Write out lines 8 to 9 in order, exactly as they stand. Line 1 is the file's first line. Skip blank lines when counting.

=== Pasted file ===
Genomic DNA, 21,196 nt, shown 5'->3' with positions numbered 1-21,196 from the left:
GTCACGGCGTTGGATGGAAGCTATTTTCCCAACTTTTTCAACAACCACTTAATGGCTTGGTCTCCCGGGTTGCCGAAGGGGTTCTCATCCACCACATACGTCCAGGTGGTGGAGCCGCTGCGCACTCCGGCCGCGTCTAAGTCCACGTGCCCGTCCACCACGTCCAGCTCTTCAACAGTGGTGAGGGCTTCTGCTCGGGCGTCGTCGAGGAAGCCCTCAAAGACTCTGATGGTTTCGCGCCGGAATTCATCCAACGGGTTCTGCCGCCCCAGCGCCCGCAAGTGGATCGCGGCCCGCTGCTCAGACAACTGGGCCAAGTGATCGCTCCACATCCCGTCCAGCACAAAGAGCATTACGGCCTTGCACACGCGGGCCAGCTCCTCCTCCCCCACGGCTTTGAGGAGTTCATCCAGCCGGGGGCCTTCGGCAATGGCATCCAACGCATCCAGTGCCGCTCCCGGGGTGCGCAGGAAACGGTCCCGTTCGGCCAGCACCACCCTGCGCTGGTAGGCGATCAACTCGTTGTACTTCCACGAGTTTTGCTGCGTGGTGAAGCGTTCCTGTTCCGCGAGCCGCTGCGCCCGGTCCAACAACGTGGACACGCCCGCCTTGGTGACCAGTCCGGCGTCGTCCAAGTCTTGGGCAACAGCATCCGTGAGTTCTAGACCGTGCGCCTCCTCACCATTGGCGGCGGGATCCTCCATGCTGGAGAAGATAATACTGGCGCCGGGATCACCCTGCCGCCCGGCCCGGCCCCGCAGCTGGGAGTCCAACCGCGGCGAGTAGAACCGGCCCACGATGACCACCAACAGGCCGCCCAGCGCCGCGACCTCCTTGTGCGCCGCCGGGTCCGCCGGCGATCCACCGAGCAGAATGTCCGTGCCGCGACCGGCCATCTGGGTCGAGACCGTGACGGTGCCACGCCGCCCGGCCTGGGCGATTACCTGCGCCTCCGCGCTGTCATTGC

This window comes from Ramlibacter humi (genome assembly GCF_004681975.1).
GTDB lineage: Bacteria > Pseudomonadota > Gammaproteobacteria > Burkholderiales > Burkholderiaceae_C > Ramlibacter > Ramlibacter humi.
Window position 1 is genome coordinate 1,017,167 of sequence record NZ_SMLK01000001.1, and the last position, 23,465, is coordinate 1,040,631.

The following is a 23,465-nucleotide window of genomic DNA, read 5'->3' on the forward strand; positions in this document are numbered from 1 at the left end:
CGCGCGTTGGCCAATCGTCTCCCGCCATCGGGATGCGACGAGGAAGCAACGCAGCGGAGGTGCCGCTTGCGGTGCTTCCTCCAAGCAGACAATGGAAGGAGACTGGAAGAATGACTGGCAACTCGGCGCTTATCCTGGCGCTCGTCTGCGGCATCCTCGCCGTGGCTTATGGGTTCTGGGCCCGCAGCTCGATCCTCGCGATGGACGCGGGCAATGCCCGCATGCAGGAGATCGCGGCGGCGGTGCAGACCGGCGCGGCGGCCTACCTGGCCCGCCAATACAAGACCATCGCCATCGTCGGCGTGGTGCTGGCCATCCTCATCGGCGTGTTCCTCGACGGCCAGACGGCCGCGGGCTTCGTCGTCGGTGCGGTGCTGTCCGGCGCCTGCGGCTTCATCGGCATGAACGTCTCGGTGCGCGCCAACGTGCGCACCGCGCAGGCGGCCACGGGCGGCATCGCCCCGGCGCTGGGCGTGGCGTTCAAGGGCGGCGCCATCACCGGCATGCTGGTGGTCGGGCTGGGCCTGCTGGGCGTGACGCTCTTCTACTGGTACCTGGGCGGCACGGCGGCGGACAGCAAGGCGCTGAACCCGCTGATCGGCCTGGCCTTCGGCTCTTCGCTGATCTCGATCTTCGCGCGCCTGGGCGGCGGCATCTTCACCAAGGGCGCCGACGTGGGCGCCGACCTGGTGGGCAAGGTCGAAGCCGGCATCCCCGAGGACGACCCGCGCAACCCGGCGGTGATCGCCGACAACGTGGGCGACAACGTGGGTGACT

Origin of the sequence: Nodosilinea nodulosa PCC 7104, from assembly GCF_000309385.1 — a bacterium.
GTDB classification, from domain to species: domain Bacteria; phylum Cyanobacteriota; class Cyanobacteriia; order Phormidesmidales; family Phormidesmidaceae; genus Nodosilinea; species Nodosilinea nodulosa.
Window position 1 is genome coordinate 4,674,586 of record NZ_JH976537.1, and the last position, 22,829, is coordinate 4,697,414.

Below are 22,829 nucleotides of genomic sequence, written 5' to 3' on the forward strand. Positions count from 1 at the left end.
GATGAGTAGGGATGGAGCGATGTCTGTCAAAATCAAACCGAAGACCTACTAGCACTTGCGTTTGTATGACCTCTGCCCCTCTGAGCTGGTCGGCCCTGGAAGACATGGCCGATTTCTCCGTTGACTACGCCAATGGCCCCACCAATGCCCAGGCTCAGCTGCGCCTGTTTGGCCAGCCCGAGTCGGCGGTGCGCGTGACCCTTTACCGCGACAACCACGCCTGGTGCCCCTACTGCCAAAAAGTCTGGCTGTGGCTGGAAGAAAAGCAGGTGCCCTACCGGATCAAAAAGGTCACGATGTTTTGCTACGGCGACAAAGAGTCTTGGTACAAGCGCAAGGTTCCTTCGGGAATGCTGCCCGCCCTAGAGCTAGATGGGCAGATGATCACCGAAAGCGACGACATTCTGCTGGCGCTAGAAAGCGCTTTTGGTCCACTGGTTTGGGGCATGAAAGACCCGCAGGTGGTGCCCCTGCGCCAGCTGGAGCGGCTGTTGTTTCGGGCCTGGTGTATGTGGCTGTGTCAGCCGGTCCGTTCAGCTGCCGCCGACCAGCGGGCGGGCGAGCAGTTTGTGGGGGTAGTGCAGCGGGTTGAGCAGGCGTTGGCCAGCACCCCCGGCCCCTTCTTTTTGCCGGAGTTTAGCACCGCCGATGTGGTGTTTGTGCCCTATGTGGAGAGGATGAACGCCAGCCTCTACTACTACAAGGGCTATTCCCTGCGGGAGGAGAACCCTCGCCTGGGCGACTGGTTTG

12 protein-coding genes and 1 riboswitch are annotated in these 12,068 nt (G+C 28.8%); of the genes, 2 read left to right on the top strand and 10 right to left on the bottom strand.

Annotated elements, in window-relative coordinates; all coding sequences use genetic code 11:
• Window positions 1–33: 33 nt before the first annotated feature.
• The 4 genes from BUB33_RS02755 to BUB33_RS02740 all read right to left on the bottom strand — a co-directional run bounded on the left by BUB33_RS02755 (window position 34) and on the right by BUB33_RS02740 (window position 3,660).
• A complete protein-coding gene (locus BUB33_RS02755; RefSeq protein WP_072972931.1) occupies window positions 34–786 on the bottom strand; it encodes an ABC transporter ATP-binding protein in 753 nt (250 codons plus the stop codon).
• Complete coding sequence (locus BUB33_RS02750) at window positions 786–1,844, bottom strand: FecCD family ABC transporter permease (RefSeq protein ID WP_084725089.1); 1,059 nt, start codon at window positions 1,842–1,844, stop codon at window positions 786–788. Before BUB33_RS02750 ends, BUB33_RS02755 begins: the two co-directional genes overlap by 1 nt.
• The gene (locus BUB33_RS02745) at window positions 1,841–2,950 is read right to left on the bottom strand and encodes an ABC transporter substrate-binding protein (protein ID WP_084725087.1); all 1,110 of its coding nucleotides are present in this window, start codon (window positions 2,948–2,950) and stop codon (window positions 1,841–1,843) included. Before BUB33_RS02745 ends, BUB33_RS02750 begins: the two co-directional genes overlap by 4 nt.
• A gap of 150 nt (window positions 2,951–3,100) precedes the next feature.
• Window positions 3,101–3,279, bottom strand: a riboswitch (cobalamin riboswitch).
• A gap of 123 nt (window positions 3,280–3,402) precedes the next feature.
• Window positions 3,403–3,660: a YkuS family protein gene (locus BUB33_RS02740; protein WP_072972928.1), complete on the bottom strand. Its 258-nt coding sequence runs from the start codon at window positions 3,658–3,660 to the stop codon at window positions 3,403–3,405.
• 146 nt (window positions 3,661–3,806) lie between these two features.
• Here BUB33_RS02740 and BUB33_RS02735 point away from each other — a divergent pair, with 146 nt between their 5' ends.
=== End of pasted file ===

Origin of the sequence: Nodosilinea nodulosa PCC 7104, from assembly GCF_000309385.1 — a bacterium.
GTDB classification, from domain to species: domain Bacteria; phylum Cyanobacteriota; class Cyanobacteriia; order Phormidesmidales; family Phormidesmidaceae; genus Nodosilinea; species Nodosilinea nodulosa.